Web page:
Compiler optimizing out calls to new()

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Compiler optimizing out calls to new()

Oleg Smolsky via cfe-dev

Hi All,

 

A commit earlier this year, r325630, changed the behavior of the following program under –O1:

 

-----------------------------------------------------------------------------------

#include <new>

#include <stdlib.h>

extern "C" int printf(const char *, ...);

int UsedMyCode = 0;

void * operator new(std::size_t count)

{

    UsedMyCode = 1;

    return malloc(count);

}

int main(int argc, char * argv[])

{

    int* p = new int();

    *p = 10;

    printf("*p=%d.  UsedMyCode=%d\n", *p,  UsedMyCode);

    delete p;

    return 0;

}

 

The printed value of UsedMyCode became 0 after that checkin.

 

The compiler is eliminating the new/delete pair, printing just 10 for *p,  because  the usage

inside the function can be fully analyzed.

 

But I am wondering whether this is a valid optimization, because the implementation is not

calling the user supplied replacement as per 15.5.4.6. The complaint is that the side effects of

the user supplied replacement are not occurring.

 

The commit r325630 did not actually implement this optimization, but most likely it enabled

an already implemented optimization that was being foiled by something.

 

Any opinions?

 

Thanks

 

Sunil Srivastava

Sony Interactive Entertainment.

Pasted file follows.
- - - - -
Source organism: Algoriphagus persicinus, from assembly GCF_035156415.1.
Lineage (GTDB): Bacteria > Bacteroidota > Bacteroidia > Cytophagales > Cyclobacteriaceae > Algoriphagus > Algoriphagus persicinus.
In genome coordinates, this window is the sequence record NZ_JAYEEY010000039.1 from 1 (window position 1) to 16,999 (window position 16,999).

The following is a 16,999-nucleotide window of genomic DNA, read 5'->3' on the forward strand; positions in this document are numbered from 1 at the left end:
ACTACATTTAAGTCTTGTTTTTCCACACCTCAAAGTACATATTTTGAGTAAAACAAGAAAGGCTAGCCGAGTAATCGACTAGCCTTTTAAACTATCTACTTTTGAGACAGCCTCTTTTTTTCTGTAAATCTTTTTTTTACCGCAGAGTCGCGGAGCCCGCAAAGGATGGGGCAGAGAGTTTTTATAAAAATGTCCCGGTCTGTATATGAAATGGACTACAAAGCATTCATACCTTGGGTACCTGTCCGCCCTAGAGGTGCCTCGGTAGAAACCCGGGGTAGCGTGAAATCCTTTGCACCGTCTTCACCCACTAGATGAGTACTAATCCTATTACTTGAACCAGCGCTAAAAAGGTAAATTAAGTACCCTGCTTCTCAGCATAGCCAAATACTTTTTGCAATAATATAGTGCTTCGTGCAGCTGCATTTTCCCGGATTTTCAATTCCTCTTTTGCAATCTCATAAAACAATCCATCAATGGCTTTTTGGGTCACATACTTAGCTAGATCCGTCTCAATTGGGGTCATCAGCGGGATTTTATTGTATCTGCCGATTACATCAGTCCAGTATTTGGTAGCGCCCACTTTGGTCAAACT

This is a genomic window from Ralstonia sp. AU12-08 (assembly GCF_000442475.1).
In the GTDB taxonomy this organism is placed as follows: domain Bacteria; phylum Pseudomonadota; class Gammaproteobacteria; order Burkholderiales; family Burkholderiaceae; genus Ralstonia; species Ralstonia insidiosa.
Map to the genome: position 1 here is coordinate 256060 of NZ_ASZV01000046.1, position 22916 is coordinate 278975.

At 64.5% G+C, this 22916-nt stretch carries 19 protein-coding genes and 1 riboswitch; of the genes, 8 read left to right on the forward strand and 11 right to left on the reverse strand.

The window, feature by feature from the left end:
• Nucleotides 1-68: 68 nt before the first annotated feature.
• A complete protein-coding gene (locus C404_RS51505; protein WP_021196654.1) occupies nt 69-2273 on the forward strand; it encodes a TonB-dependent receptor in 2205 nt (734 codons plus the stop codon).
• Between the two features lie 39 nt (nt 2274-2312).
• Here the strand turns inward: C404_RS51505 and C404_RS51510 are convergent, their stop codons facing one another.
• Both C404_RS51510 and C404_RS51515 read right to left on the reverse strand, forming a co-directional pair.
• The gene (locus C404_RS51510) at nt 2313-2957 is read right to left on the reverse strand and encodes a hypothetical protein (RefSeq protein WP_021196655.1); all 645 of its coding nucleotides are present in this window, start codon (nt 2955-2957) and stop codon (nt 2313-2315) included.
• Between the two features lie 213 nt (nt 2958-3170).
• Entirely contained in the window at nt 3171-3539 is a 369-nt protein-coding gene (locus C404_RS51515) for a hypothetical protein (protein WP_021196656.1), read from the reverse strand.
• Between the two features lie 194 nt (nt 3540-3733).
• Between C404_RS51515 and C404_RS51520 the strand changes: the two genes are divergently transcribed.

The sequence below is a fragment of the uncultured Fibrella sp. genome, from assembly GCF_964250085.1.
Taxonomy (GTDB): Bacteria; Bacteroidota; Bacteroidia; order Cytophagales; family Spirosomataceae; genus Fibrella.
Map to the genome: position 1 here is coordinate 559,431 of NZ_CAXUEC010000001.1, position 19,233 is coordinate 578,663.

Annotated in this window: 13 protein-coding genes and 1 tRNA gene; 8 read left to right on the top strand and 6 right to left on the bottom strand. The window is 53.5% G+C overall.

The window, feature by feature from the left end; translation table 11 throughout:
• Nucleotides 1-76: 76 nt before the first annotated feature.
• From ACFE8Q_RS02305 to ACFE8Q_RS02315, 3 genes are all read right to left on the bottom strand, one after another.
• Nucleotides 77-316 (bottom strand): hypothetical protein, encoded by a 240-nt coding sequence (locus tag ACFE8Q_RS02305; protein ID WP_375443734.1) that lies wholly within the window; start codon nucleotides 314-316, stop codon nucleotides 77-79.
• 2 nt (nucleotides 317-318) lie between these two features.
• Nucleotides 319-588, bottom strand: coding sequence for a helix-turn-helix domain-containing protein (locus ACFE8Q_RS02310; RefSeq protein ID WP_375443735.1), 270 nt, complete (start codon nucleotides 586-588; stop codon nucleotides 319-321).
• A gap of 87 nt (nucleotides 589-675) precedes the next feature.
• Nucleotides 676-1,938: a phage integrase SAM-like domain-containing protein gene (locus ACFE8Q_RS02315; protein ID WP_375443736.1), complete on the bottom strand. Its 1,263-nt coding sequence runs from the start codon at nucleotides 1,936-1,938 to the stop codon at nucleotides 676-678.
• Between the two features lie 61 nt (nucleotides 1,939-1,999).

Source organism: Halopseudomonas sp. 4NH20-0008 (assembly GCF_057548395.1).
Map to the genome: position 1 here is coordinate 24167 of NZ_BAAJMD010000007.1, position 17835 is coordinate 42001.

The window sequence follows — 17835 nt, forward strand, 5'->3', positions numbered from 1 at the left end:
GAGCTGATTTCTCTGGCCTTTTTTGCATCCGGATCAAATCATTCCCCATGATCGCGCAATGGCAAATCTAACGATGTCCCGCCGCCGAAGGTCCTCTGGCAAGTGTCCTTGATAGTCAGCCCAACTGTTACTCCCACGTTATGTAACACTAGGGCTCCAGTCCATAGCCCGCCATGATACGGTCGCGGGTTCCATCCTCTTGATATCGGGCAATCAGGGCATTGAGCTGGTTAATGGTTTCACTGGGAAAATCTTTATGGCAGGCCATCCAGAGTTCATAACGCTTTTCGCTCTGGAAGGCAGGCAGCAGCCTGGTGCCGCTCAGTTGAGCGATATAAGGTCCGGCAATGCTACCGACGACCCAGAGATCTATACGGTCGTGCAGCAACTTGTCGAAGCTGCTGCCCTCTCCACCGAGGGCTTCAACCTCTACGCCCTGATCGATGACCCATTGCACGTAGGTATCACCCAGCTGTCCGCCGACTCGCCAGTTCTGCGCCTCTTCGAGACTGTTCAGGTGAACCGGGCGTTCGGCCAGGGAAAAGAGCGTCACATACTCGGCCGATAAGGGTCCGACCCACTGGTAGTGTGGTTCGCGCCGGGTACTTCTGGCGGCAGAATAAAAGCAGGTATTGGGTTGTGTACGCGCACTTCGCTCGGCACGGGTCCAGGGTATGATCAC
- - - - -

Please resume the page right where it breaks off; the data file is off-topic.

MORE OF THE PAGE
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Re: Compiler optimizing out calls to new()

Oleg Smolsky via cfe-dev

(remembering to cc the list this time)

On 12/3/18 8:02 PM, Hal Finkel wrote:
On 12/3/18 7:44 PM, via cfe-dev wrote:

Hi All,

 

A commit earlier this year, r325630, changed the behavior of the following program under –O1:

 

-----------------------------------------------------------------------------------

#include <new>

#include <stdlib.h>

extern "C" int printf(const char *, ...);

int UsedMyCode = 0;

void * operator new(std::size_t count)

{

    UsedMyCode = 1;

    return malloc(count);

}

int main(int argc, char * argv[])

{

    int* p = new int();

    *p = 10;

    printf("*p=%d.  UsedMyCode=%d\n", *p,  UsedMyCode);

    delete p;

    return 0;

}

 

The printed value of UsedMyCode became 0 after that checkin.

 

The compiler is eliminating the new/delete pair, printing just 10 for *p,  because  the usage

inside the function can be fully analyzed.

 

But I am wondering whether this is a valid optimization, because the implementation is not

calling the user supplied replacement as per 15.5.4.6. The complaint is that the side effects of

the user supplied replacement are not occurring.

 

The commit r325630 did not actually implement this optimization, but most likely it enabled

an already implemented optimization that was being foiled by something.

 

Any opinions?

The implementation is allowed to elide those side effects, and the standard was clarified in recent years to reflect this explicitly. See 8.3.4p10, "An implementation is allowed to omit a call to a replaceable global allocation function (21.6.2.1, 21.6.2.2). When it does so, the storage is instead provided by the implementation or provided by extending the allocation of another new-expression. The implementation may extend the allocation..."

 -Hal

 

Thanks